[P]eople really mean, as I suppose, that the good are like one another, and friends to on another; and that the bad, as is often said of them, are never at unity with one another or with themselves, but are passionate and restless: and that which is at variance and enmity with itself is not likely to be in union or harmony with any other thing.

Here we find Socrates speaking both for himself and for Plato; although it is far from clear just where we might draw the line between the two, this formulation about identity and harmony almost certainly includes elements proper to each of them. The harmony of the soul, and the relationship between this harmony and happy living, appear in many of the Socratic dialogues, reaching their most elaborate treatment in Plato's The Republic (a work in which Socrates seems primarily to be a mouthpiece for Plato's own ideas). Here, the context is the discussion of friendship, and specifically the suggestion that friendship is based on likeness. Although it will be concluded soon after this passage that neither the good nor likeness can be the cause of friendship, here those possibilities are still valid.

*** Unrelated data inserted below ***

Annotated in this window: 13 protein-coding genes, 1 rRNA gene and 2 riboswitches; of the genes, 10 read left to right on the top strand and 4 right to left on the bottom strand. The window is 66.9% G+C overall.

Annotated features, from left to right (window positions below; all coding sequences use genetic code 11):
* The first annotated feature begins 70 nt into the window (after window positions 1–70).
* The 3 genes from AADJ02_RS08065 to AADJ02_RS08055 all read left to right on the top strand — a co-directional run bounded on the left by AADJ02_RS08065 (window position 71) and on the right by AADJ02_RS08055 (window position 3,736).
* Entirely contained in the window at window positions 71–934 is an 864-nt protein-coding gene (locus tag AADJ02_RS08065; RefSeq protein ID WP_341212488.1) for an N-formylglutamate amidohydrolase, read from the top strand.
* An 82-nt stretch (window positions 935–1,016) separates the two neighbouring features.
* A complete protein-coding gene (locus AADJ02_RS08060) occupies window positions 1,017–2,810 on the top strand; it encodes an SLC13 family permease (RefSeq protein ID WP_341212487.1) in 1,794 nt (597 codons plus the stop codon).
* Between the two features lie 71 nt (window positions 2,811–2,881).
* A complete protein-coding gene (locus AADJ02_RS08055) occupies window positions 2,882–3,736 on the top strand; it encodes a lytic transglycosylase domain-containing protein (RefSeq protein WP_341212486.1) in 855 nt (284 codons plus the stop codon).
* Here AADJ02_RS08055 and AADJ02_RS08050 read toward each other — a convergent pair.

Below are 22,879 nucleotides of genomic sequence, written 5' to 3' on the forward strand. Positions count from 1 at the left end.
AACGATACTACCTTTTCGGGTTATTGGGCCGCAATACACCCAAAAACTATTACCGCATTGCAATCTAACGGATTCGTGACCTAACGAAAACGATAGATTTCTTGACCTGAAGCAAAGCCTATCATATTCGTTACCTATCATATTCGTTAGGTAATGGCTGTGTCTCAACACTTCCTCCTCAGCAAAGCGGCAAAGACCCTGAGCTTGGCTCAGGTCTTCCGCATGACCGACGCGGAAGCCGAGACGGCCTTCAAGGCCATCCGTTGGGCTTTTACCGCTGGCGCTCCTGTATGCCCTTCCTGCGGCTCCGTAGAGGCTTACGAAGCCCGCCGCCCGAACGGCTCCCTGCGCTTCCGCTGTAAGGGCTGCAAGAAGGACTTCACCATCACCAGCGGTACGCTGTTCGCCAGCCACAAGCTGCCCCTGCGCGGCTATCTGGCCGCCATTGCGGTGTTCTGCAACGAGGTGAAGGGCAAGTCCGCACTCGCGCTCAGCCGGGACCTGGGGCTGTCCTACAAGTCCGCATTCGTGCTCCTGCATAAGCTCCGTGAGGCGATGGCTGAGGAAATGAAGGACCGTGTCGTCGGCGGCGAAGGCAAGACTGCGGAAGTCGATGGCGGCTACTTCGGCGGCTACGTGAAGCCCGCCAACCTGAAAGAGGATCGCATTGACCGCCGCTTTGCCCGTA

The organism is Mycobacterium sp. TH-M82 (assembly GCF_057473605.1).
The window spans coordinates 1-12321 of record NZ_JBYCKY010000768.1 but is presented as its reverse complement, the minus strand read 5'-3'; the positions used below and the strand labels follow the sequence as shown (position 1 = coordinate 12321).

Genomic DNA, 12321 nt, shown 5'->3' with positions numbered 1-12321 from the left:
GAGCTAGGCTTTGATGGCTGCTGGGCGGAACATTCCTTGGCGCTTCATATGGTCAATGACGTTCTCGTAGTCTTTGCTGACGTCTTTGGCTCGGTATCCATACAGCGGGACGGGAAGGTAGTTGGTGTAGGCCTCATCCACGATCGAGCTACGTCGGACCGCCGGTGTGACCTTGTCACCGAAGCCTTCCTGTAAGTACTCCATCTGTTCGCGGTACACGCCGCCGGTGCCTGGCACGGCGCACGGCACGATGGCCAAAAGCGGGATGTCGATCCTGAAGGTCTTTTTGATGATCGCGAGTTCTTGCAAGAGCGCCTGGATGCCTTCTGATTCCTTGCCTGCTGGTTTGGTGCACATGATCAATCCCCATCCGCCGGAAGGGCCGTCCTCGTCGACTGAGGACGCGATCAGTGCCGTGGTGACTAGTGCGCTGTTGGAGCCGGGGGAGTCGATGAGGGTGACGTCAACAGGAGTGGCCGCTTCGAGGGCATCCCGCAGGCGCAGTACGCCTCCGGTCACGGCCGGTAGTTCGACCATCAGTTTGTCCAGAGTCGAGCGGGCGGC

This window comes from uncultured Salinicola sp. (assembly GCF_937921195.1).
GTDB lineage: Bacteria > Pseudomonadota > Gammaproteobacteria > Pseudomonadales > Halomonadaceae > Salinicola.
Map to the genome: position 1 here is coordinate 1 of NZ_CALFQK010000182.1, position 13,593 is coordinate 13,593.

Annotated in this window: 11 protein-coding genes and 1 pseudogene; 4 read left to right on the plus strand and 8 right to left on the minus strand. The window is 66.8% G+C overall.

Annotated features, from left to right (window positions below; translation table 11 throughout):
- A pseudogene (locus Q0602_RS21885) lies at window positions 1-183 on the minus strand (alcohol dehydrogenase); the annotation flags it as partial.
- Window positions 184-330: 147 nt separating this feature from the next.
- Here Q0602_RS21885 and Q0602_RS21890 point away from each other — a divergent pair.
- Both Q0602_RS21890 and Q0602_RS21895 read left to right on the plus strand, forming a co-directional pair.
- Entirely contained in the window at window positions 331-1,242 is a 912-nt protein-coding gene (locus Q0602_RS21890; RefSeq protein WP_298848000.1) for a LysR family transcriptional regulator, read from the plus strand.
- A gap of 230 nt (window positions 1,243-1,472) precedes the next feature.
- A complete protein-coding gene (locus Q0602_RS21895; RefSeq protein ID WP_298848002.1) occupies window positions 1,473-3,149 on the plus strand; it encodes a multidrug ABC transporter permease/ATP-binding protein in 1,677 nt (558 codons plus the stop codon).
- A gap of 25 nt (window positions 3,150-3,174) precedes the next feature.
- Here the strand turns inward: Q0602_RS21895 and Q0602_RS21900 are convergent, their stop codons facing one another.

The question is, how do we exclude evil people from the argument that likeness is the basis of friendship (since, presumably, the evil person can be a friend to no one)? Socrates's answer incorporates the idea of the soul as harmonious or dissonant, and puts this idea into play with theories about identity and difference. In a sense, bad people cannot be "like" anyone else because they are not even "like" themselves; whatever harmony draws like to like must first be at work within the single person. Thus, inter-subjective identity (one model of friendship) is prevented by a failure of the evil person to be identical with themselves.